If you are looking to get a feel for JavaFX features, this blog entry will take you through the path of using JavaFX with Ant, the Java Collections framework and Glassfish application server.
* JavaFX Client Placing Nicely With GlassFish In order to get an JavaFX client to find an EJB on the GlassFish application server there two ways to go. The first way is to get GlassFish 2 update release 1 and follow the instructions to create an EAR. This way supposedly works if you are using Java EE 5 annotations. Tim Quinn is the Sun engineer to talk to here. [Yours truly has not made it that far yet.] The second way is to run JavaFX as a standalone Java client and include the GlassFish runtime libraries. Okay there is no injection of resources for @EJB annotations, but one can still retrieve a reference using the traditional JNDI lookup. Here is the missing code that defines the GlassFish path identifier for the Ant build script earlier. It is pretty straight forward, because I examined the APPCLIENT.bat file for information on the JARs to include here. You might need to include a few libraries to do extra stuff like web services or JCA. Here is the EJBConnectionHelper.java file: /* * Created on 13 Dec 2007 by Peter A. Pilgrim */ package client; import javax.naming.InitialContext; import com.xenonique.product.fxrates.core.ForwardCurve; import com.xenonique.product.fxrates.core.RatePrice; import com.xenonique.product.fxrates.ejb.FXCurveManagerService; public class EJBConnectionHelper { private static FXCurveManagerService curveService; public static FXCurveManagerService getFXCurveManagerService() { if ( curveService == null) { synchronized (EJBConnectionHelper.class) { if ( curveService == null) { curveService = getServiceFromJNDI(); } } } System.out.println("curveService="+curveService); return curveService; } public static FXCurveManagerService getServiceFromJNDI() { final String JNDI_NAME="ejb/FXCurveManagerService"; try { InitialContext ic = new InitialContext(); FXCurveManagerService service = (FXCurveManagerService) ic.lookup(JNDI_NAME); return service; } catch (Exception e) { throw new RuntimeException( "Failure to retrieve curve manager service",e); } } } This code is performing an look of the stateless session EJB. It caches the EJB reference and is also thread-safe. The static method is called by the JavaFX client. So using the Ant macrodef above now works.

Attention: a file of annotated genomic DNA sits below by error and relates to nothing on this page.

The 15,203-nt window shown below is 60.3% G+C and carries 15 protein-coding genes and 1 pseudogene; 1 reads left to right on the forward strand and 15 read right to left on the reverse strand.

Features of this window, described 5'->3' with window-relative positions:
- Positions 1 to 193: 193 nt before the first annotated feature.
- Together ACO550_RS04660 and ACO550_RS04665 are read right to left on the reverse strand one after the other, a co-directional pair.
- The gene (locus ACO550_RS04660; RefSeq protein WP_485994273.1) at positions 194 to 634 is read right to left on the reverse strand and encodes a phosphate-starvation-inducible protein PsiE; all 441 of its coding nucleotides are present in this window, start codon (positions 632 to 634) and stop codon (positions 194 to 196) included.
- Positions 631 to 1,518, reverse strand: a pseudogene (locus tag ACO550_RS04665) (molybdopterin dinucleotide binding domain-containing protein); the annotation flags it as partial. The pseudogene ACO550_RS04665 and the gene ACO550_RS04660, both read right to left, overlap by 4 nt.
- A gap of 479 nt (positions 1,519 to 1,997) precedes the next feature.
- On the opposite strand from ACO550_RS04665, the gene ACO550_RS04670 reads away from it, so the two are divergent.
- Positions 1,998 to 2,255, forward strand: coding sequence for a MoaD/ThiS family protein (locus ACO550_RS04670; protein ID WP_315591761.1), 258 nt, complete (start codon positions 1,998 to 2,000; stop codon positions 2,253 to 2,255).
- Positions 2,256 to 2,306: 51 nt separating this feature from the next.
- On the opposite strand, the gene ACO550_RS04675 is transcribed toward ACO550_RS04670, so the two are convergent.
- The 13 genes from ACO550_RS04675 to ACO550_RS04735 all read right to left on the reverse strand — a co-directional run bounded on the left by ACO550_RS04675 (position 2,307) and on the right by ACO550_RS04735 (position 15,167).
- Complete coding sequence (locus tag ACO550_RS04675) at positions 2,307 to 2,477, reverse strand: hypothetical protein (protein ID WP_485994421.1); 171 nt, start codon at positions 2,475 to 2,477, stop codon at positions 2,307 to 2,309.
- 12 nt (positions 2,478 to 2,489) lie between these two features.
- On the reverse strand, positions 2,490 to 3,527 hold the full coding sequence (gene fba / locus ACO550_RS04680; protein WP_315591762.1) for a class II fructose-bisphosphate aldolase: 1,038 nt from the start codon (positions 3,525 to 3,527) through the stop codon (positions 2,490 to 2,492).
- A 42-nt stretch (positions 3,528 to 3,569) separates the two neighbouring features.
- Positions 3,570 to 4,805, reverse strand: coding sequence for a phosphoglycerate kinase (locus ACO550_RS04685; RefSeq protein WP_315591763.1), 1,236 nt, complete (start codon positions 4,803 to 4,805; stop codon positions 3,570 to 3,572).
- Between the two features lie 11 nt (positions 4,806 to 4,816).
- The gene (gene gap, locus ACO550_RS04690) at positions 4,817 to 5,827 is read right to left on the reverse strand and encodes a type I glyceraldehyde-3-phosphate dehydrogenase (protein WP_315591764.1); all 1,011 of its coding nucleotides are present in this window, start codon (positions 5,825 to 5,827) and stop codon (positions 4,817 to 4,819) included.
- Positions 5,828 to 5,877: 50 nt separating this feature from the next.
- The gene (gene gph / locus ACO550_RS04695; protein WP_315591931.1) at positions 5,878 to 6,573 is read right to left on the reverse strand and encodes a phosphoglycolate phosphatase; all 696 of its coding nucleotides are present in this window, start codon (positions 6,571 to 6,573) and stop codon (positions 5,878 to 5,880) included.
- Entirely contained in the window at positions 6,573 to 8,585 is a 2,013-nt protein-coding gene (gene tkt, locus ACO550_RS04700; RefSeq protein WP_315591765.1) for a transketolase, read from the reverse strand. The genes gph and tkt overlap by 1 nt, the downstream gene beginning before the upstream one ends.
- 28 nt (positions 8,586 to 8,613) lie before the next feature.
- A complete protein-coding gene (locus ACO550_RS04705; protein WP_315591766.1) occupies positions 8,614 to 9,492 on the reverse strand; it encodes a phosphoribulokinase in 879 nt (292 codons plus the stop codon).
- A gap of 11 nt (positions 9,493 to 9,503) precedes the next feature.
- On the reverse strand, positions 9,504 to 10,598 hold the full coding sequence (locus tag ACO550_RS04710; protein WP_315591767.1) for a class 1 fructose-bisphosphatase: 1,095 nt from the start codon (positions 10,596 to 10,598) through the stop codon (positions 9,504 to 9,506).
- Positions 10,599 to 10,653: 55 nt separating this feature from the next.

Read Peter Pilgrim's entire post: http://www.jroller.com/peter_pilgrim/entry/javafx_integrating_with_java_collections